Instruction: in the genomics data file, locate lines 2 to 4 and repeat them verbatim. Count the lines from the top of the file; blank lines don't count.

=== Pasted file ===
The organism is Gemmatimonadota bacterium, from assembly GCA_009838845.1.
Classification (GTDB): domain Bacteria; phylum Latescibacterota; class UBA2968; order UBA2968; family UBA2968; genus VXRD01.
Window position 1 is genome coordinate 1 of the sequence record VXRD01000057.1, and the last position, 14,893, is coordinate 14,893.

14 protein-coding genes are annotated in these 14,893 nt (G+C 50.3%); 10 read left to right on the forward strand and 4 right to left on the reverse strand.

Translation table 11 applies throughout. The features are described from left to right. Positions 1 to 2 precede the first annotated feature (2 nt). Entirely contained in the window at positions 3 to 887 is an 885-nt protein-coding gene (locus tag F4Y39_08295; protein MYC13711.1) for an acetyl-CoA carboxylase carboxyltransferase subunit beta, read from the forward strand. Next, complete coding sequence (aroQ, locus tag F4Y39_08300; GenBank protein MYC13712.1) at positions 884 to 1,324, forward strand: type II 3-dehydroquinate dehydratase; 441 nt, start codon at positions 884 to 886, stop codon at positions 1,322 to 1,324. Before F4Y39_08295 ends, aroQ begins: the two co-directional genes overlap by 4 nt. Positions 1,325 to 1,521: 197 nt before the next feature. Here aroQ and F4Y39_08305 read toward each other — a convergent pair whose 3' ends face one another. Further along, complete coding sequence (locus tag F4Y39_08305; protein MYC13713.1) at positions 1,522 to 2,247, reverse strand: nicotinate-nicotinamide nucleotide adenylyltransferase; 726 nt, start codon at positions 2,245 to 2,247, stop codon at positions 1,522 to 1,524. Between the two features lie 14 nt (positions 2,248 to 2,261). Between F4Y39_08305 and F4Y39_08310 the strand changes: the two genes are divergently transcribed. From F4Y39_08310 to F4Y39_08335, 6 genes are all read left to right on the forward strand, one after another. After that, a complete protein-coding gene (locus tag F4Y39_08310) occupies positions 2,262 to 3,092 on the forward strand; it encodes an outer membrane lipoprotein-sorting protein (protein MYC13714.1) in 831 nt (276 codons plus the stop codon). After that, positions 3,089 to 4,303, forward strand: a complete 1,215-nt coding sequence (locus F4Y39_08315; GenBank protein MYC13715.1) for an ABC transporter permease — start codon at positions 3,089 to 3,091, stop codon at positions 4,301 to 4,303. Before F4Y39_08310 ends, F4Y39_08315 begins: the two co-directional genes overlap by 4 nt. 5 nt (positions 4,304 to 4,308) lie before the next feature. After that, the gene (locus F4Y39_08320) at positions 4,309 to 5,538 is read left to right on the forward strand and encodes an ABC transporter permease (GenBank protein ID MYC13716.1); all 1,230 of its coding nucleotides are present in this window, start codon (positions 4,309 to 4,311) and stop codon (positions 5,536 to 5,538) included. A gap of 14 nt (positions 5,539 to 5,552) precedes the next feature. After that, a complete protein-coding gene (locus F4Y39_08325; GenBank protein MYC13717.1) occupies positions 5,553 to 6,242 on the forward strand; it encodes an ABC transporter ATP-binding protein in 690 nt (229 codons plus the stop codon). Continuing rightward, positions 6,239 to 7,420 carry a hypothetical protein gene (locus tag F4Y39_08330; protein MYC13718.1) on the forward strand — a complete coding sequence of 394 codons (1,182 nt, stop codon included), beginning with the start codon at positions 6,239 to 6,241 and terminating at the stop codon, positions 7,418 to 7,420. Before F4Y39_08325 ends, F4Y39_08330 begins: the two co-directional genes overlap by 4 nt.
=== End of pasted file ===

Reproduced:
Classification (GTDB): domain Bacteria; phylum Latescibacterota; class UBA2968; order UBA2968; family UBA2968; genus VXRD01.
Window position 1 is genome coordinate 1 of the sequence record VXRD01000057.1, and the last position, 14,893, is coordinate 14,893.

14 protein-coding genes are annotated in these 14,893 nt (G+C 50.3%); 10 read left to right on the forward strand and 4 right to left on the reverse strand.